A two-year old girl has been identified as the first Ebola case in Mali, making Mali the sixth West African country to join the Ebola epidemic. The child is reported to have spent time with her grandmother in Ebola-plagued Guinea and later returning to Mali. The forty-three people who have had contact with the child, including 10 health workers have been quarantined and are now being monitored for Ebola, says BBC News. On Wednesday, the toddler tested positive for the Ebola virus at a local hospital in Mali. A Health Ministry official told The Daily Mail that the child’s mother had died a week before in Guinea. It was not reported whether the death was as a result of having contracted Ebola.
The atmosphere in Mali following the news of the Ebola case unsurprisingly seems to be one of fear, reports The Guardian.
“Yesterday evening, everywhere I went – in the disco, in three different bars – everybody was talking only about Ebola,” – Malian Journalist
Many are blaming the Ebola case on the country’s lack of initiative to close its borders. Since the West African Ebola epidemic, many governments have come under fire for border control from its citizens, including the United States.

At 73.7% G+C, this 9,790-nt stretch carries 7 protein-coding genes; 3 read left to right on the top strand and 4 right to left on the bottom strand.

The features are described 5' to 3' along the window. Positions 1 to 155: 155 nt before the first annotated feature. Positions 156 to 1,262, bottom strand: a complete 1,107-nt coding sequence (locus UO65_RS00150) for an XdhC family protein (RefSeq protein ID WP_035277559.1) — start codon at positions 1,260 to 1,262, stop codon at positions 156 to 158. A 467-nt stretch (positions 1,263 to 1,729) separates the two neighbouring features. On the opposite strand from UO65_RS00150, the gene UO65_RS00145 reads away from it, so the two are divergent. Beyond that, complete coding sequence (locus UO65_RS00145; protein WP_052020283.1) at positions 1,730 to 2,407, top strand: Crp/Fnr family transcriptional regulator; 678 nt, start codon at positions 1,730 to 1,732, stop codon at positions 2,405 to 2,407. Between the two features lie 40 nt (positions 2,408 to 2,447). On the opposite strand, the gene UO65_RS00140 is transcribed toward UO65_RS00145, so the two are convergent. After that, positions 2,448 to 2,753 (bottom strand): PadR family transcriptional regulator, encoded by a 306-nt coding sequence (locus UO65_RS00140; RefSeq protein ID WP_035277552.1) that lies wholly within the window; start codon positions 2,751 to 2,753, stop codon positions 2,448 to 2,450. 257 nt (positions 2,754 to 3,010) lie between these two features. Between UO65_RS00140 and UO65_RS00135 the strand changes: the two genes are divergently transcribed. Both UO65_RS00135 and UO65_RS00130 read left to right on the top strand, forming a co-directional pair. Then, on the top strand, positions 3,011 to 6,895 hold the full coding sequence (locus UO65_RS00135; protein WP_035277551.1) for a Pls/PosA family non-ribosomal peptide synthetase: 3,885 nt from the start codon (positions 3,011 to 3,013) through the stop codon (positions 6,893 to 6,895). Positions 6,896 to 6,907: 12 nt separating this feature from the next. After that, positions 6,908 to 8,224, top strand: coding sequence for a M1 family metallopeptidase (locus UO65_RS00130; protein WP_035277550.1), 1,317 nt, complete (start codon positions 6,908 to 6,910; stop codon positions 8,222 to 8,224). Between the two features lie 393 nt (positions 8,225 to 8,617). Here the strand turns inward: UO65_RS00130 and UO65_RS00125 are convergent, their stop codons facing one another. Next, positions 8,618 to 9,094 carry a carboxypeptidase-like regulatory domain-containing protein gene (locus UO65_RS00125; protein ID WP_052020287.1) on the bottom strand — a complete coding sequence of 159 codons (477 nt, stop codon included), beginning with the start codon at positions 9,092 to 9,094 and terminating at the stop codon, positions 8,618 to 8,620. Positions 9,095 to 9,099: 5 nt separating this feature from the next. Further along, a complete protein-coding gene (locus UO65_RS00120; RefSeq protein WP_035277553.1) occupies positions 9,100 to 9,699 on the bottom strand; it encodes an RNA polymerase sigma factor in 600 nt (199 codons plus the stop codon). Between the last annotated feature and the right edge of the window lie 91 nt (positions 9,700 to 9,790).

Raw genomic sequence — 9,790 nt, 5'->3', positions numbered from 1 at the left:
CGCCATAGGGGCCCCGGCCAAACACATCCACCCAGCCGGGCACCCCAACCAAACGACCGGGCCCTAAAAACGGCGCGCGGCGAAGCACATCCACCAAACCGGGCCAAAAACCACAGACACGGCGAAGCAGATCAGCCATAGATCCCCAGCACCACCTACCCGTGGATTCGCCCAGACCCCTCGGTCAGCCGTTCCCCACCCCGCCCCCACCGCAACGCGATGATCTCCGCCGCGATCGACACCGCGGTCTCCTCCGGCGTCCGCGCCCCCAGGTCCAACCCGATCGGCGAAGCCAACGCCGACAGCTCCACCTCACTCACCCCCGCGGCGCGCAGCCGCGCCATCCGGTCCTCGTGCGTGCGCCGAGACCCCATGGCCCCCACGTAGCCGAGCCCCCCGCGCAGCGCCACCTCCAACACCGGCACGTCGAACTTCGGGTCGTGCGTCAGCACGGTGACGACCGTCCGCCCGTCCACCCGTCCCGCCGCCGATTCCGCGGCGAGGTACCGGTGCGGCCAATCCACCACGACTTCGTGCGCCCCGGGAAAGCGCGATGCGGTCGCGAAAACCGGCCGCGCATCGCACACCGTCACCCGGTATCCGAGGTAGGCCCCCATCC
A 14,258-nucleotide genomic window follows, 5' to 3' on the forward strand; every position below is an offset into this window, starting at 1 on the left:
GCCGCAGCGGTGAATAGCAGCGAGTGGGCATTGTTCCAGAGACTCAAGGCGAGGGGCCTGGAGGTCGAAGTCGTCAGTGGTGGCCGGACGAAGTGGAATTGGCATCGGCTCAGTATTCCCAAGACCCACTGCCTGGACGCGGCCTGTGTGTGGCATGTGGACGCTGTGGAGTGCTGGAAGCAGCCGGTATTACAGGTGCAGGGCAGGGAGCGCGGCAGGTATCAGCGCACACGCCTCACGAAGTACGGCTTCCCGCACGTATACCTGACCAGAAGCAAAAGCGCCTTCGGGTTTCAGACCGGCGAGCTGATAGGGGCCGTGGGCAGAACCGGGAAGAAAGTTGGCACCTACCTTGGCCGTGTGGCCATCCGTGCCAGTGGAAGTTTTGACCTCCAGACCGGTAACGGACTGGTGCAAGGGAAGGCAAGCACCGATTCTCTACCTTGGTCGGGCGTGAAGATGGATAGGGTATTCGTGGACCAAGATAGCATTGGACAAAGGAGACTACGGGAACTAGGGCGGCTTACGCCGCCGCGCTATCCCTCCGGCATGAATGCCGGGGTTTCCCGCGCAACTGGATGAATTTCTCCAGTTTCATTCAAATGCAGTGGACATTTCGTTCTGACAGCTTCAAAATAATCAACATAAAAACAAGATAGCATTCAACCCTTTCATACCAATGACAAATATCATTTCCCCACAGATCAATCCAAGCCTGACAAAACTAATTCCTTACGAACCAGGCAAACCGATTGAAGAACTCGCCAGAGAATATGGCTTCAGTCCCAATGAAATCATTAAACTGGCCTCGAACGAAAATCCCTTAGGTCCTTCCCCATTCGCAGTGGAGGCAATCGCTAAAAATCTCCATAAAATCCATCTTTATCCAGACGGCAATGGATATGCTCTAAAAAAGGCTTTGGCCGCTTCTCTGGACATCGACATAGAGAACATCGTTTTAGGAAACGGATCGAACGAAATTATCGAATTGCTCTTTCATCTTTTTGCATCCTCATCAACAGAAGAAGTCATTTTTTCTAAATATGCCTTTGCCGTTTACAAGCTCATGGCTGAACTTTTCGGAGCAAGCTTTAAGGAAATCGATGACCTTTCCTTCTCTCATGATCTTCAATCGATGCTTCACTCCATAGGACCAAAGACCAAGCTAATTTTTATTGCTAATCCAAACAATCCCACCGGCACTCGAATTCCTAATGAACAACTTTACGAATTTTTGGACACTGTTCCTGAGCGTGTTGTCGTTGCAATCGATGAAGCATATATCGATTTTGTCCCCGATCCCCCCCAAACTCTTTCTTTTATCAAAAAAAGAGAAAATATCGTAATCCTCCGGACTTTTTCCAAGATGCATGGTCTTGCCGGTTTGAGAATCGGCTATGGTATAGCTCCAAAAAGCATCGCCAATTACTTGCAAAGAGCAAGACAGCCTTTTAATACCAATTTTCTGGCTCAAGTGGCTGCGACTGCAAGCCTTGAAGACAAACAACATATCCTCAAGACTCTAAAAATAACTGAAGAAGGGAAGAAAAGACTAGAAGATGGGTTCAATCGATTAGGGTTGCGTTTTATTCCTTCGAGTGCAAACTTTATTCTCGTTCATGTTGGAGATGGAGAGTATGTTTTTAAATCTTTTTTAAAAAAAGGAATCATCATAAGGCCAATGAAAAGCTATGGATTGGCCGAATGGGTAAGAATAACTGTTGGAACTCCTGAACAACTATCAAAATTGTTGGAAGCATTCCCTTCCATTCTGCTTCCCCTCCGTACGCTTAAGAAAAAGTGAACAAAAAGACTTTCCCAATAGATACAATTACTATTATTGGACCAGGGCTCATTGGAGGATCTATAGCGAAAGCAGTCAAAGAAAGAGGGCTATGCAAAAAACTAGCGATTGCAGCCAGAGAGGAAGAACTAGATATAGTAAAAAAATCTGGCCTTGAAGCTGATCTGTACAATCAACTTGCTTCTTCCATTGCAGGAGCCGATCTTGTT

“We were quite sure that one day they would announce this, because if the border is not closed of course Ebola can come into Mali…Senegal and Ivory Coast quickly closed their borders, but Mali is one of the closest to Guinea and we don’t understand why Mali didn’t stop people coming across.” – Malian Tour Guide
According to Voice of America News, Dr. Samba Sow, responsible for Mali’s Ebola efforts defended the government’s position to keep their borders open. He stated that the most important thing at the moment is to reinforce the surveillance system to help trace individuals who have come into contact with Ebola patients.
“We have teams checking on travelers. There’s no point closing the border as people will cross anyway. In fact there is no border.” – Dr. Samba Sow
Just last week a team from the World Health Organization (WHO) and the Center for Disease Control and Prevention (CDC) completed a trip to Mali where they tested the country’s preparedness level for an Ebola outbreak. The news of this first Ebola case was announced after the WHO stated their confidence that the Ebola virus had not spread out of Liberia, Guinea and Sierra Leone into neighboring states. Though Mali is the sixth West African country to have seen a case of Ebola, two of those countries– Senegal and Nigeria– have since been declared Ebola-free. The two-year old that contracted the Ebola virus is reported to be having a quick recovery.
[Image via Aljazeera]